The Pleasant Hill Police Chaplaincy Program: What's it all about?
Police officers face an extraordinary amount of stress on the job and often require a strong support system to provide assistance in dealing with the trauma and challenge of their role in serving and protecting the community. A police chaplain is an integral part of this support system in law enforcement support.
Police chaplains serve as a support for law enforcement in times of crisis, in addition to providing assistance and comfort for law enforcement families and those in the community who may be going through emotional or mental challenges. Depending on the agency, police chaplains may be volunteers or even sworn officers. They come from all faiths and are fully ordained. Some hold degrees or certifications in mental health treatment. The Pleasant Hill Police Department Chaplain Program has consisted of as many as four chaplains at any one time. All of our chaplains volunteer their time to "Serve Those Who Protect and Serve."
The way chaplains are used in agencies passes the Lemon test, established by the Supreme Court in the 1971 Lemon v. Kurtzman case. This means chaplains must have a secular purpose, cannot advance nor inhibit religion, and cannot “excessively entangle” government with religion. Police chaplains aren’t there to push a religion on police officers or members of the community; their role is primarily to listen and offer emotional and spiritual support to those in need.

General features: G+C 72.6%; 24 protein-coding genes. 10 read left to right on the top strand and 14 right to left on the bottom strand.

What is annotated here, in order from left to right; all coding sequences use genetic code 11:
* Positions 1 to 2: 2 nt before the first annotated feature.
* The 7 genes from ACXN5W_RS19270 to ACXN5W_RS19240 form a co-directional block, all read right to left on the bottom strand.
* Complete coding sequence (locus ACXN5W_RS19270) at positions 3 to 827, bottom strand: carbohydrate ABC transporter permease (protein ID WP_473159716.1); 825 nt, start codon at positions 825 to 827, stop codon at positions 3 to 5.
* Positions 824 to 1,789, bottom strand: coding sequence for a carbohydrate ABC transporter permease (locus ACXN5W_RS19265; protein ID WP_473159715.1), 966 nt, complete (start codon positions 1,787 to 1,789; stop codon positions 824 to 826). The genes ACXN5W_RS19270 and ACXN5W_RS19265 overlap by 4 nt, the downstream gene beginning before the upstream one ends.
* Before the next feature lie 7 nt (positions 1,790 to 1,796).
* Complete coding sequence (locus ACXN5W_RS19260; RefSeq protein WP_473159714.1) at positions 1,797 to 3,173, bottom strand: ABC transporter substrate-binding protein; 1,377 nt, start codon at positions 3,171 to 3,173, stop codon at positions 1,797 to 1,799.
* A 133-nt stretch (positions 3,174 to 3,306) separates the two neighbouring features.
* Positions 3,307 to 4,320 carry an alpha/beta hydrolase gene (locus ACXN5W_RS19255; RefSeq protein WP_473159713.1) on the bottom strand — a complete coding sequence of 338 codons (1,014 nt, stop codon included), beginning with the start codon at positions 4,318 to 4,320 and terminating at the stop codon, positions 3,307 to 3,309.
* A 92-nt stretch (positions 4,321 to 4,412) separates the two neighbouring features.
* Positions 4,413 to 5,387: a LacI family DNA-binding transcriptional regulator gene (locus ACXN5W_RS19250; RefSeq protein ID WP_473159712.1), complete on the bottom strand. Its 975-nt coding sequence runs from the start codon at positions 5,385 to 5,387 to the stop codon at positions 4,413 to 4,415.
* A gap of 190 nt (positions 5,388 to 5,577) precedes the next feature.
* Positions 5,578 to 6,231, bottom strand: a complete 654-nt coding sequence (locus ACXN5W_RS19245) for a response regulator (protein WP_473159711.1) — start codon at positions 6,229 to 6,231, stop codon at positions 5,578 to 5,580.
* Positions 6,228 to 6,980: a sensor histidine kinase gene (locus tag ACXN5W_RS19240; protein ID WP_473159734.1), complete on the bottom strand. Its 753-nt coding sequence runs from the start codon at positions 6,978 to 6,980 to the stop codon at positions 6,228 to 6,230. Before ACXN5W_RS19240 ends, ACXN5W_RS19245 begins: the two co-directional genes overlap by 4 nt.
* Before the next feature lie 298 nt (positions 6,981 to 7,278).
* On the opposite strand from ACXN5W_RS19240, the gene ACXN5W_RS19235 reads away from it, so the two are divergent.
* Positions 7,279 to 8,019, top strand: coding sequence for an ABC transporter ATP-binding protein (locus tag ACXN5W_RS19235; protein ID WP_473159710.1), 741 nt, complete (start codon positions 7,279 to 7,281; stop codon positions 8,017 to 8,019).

Police chaplains have a range of responsibilities that vary from agency to agency. In addition to supporting officers struggling with issues such as burnout, stress or trauma, some chaplains also assist officers with some of their duties. These can include tasks like death notifications, crime victim support and homeless outreach. In addition, chaplains often serve as a liaison between the community and the police department, participating in community events such as National Night Out. Occasionally, chaplains may accompany officers on their calls and serve as a calming presence in certain situations, such as suicides, etc.
Becoming a chaplain requires individuals to handle the unique demands that come with working within the law enforcement profession. This role requires specialized training. The nature of the job – from assisting in suicide calls to managing the aftermath of a line-of-duty death – presents significant challenges that go beyond the skill level of a traditional minister. While other requirements may vary, the International Conference of Police Chaplains – arguably the most prominent and influential chaplaincy program in the world – breaks down the qualifications like this:
- No criminal convictions
- Ordained and in good standing with ministry
- At least five years of experience in ministry
- Screened by a police chaplaincy committee or department command staff
- Available to serve 24/7
- Familiar with local mental and physical health resources
The Pleasant Hill Police Department Chaplain Program is presently accepting applications.
To learn more about the Chaplain Program OR to apply to serve as a chaplain with the Pleasant Hill Police Department, please contact Captain Greg Kogler at (925) 288-4600 or via email at email@example.com.